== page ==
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Women and smoking; a report of the Surgeon General : executive summary
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    Message from Tommy G. Thompson, Secretary of Health and Human Services -- Foreword -- Preface from the Surgeon General, U.S. Department of Health and Human Services -- 1. Major conclusions -- 2. Patterns of tobacco use among women and girls -- 3. Health consequences of tobacco use among women -- 4. Factors influencing tobacco use among women -- 5. Efforts to reduce tobacco use among women -- A vision for the future: what is needed to reduce smoking among women -- Bibliography.

    This is the second report of the U.S. Surgeon General devoted to women and smoking. The first was published in 1980, 16 years after the initial landmark report on smoking and health of the Advisory Committee to the Surgeon General appeared in 1964. The 1964 report summarized the accumulated evidence that demonstrated that smoking was a cause of human cancer and other diseases. Most of the early evidence was based on men. For example, the report concluded, "Cigarette smoking is causally related to lung cancer in men.... The data for women, though less extensive, point in the same direction". By the time of the 1980 report, the evidence clearly showed that women were also experiencing devastating health consequences from smoking and that "the first signs of an epidemic of smoking-related disease among women are now appearing". The evidence had solidified later among women than among men because smoking became commonplace among women about 25 years later than it had among men. However, it was still deemed necessary to include a section in the preface of the 1980 report titled "The Fallacy of Women's Immunity." In the two decades since, numerous studies have expanded the breadth and depth of what is known about the health consequences of smoking among women, about historical and contemporary patterns of smoking in demographic subgroups of the female population, about factors that affect initiation and maintenance of smoking among women (including advertising and marketing of tobacco products), and about interventions to assist women to quit smoking. The present report reviews the now massive body of evidence on women and smoking--evidence that taken together compels the Nation to make reducing and preventing smoking one of the highest contemporary priorities for women's health. A report focused on women is greatly needed. No longer are the first signs of an epidemic of tobacco-related diseases among women being seen, as was the case when the 1980 report was written. Since 1980, hundreds of additional studies have expanded what is known about the health effects of smoking among women, and this report summarizes that knowledge. Today the Nation is in the midst of a full-blown epidemic. Lung cancer, once rare among women, has surpassed breast cancer as the leading cause of female cancer death in the United States, now accounting for 25 percent of all cancer deaths among women. Surveys have indicated that many women do not know this fact. And lung cancer is only one of myriad serious disease risks faced by women who smoke. Although women and men who smoke share excess risks for diseases such as cancer, heart disease, and emphysema, women also experience unique smoking-related disease risks related to pregnancy, oral contraceptive use, menstrual function, and cervical cancer. These risks deserve to be highlighted and broadly recognized. Moreover, much of what is known about the health effects of exposure to environmental tobacco smoke among nonsmokers comes from studies of women, because historically men were more likely than women to smoke and because many women who did not smoke were married to smokers.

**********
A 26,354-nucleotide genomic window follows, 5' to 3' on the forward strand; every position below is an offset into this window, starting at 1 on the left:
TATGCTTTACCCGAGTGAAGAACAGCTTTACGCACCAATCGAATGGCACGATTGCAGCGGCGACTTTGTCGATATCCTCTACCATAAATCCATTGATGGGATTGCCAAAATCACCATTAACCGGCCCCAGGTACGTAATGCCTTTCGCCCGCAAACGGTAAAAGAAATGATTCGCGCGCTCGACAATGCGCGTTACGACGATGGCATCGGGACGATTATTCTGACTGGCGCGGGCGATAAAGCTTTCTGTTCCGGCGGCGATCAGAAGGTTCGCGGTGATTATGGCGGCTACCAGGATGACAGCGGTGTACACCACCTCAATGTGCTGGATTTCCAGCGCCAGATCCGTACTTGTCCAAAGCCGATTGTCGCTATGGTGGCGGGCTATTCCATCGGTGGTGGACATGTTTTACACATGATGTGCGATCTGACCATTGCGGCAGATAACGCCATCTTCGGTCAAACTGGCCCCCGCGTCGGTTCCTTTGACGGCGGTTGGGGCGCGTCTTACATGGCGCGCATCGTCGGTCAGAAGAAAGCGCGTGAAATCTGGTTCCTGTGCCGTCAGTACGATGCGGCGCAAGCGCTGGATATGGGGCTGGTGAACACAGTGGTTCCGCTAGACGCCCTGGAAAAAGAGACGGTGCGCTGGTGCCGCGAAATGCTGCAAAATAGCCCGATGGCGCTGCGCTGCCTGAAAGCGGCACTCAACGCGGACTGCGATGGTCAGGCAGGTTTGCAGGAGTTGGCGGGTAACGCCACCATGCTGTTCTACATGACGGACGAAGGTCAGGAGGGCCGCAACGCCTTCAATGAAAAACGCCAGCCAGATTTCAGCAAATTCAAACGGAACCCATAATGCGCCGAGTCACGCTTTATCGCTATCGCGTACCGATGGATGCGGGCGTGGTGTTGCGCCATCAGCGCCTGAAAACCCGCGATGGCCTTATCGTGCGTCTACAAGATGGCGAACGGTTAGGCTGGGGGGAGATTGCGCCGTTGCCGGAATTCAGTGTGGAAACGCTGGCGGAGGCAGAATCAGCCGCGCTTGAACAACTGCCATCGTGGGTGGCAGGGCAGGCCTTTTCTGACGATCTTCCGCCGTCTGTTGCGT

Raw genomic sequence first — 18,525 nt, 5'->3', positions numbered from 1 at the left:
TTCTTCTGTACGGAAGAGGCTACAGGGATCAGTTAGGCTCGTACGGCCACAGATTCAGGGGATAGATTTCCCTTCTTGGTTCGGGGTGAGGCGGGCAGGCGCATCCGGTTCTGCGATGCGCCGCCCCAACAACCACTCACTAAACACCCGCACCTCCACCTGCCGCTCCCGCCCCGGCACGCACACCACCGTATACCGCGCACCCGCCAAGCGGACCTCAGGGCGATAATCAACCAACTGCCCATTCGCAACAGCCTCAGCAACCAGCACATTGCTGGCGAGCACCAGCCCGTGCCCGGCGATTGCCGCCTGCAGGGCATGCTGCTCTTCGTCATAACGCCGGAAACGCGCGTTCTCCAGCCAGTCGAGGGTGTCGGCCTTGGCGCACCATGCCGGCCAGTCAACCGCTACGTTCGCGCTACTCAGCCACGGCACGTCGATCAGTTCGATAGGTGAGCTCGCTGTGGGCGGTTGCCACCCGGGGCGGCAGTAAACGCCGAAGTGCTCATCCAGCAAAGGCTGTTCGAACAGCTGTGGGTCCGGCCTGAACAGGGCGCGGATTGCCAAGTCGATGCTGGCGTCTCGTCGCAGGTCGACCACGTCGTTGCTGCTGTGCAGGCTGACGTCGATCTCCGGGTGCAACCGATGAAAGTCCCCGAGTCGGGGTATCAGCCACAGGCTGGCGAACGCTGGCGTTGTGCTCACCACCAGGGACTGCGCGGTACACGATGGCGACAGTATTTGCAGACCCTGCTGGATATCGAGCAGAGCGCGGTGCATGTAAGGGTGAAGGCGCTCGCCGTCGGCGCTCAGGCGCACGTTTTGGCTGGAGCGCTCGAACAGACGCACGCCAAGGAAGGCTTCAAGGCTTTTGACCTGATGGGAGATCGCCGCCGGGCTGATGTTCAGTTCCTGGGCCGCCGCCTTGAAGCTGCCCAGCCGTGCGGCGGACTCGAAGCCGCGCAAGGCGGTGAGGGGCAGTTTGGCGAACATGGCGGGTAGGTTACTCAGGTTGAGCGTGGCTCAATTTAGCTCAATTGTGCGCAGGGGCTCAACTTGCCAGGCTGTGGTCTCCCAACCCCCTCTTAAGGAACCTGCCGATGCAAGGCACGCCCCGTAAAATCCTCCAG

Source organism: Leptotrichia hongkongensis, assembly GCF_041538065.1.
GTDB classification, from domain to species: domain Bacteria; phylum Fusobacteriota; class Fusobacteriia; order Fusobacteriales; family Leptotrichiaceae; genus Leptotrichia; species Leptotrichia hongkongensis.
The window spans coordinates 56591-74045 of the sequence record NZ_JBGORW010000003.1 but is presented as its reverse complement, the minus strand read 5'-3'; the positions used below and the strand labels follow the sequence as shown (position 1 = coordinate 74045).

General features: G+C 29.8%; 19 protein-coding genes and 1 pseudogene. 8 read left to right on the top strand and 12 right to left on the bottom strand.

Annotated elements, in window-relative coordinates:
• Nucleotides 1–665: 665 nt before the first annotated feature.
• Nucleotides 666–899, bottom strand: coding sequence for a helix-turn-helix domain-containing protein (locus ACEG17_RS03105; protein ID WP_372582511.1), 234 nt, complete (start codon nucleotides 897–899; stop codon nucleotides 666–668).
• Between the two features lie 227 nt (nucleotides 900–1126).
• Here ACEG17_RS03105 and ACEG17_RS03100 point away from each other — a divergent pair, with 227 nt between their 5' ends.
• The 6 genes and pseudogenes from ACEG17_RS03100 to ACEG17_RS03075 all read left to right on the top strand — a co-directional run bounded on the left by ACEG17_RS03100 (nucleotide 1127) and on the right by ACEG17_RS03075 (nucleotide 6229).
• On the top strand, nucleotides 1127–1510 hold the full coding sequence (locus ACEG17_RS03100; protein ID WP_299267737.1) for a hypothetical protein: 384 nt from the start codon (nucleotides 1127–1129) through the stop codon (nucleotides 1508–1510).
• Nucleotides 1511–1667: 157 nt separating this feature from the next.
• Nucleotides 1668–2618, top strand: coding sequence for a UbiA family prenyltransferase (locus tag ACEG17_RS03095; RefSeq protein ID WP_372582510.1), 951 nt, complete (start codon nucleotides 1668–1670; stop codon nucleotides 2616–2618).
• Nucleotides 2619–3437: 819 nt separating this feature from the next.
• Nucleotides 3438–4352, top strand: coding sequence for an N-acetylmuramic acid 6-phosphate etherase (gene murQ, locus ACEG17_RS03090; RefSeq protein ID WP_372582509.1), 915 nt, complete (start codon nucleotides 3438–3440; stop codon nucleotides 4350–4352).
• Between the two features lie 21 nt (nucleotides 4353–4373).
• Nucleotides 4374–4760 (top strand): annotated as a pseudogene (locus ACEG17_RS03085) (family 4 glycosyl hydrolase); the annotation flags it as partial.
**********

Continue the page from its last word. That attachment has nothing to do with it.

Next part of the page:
Includes bibliographical references (p. 12-13).

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